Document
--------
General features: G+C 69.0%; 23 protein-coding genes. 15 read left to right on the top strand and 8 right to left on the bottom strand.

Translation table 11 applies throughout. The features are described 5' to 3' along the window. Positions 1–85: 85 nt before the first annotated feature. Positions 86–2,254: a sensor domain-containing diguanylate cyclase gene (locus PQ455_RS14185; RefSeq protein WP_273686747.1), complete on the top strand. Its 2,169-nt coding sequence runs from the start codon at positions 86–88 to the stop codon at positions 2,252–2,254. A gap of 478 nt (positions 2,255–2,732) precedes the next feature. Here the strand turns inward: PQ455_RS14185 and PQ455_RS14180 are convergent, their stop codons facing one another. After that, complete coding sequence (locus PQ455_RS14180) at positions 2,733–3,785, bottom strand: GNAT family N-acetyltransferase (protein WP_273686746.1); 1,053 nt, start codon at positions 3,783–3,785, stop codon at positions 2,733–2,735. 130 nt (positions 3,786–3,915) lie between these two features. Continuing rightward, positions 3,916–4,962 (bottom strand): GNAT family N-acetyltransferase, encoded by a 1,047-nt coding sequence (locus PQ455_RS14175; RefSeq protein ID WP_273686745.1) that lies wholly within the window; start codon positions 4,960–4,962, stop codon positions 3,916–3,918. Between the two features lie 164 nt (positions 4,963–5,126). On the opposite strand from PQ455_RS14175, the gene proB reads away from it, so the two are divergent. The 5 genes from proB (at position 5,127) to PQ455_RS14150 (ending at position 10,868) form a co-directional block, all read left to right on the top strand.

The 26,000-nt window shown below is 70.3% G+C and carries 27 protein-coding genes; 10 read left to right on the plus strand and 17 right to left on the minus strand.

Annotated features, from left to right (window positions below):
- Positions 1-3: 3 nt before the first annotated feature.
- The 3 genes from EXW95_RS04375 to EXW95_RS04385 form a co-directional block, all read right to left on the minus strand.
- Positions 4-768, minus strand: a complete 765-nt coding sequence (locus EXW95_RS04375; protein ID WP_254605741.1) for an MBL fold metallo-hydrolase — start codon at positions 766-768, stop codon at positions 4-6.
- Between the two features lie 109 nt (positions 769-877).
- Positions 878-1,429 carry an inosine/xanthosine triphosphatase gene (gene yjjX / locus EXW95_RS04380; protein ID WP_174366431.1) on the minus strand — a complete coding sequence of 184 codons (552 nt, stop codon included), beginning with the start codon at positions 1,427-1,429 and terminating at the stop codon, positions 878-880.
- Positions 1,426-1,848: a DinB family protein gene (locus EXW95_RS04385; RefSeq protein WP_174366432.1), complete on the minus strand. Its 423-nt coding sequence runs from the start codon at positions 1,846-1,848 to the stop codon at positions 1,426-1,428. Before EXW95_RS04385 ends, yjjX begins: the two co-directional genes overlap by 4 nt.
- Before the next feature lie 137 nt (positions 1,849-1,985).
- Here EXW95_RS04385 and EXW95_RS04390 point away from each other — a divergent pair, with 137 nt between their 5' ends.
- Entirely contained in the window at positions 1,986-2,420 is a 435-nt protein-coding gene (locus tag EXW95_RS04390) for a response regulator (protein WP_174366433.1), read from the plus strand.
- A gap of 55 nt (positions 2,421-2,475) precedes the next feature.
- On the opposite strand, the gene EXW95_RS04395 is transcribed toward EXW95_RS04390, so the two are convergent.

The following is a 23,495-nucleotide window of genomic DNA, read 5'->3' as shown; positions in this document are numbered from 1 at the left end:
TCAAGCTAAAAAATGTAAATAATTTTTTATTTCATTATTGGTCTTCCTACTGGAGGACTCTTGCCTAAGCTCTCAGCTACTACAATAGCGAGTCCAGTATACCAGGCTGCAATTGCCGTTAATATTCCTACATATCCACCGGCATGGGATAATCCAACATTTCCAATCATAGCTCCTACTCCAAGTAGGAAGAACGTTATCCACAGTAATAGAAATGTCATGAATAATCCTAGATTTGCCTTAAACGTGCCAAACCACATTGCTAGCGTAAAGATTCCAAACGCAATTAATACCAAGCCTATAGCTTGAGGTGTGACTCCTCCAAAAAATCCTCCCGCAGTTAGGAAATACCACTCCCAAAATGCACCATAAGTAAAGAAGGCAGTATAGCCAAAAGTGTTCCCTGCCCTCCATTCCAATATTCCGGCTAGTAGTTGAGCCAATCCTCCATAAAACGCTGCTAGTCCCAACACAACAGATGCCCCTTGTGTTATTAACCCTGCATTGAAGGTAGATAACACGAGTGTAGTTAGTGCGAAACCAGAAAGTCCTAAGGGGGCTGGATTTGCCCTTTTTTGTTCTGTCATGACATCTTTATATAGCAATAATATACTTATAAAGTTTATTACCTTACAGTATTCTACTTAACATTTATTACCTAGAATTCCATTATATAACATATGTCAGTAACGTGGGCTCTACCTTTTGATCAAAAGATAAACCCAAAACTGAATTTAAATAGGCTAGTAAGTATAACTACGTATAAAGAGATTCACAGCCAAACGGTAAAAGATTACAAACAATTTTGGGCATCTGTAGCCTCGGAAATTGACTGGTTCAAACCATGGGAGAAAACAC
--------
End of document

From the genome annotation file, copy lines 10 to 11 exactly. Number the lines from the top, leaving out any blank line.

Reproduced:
- Positions 1,426-1,848: a DinB family protein gene (locus EXW95_RS04385; RefSeq protein WP_174366432.1), complete on the minus strand. Its 423-nt coding sequence runs from the start codon at positions 1,846-1,848 to the stop codon at positions 1,426-1,428. Before EXW95_RS04385 ends, yjjX begins: the two co-directional genes overlap by 4 nt.
- Before the next feature lie 137 nt (positions 1,849-1,985).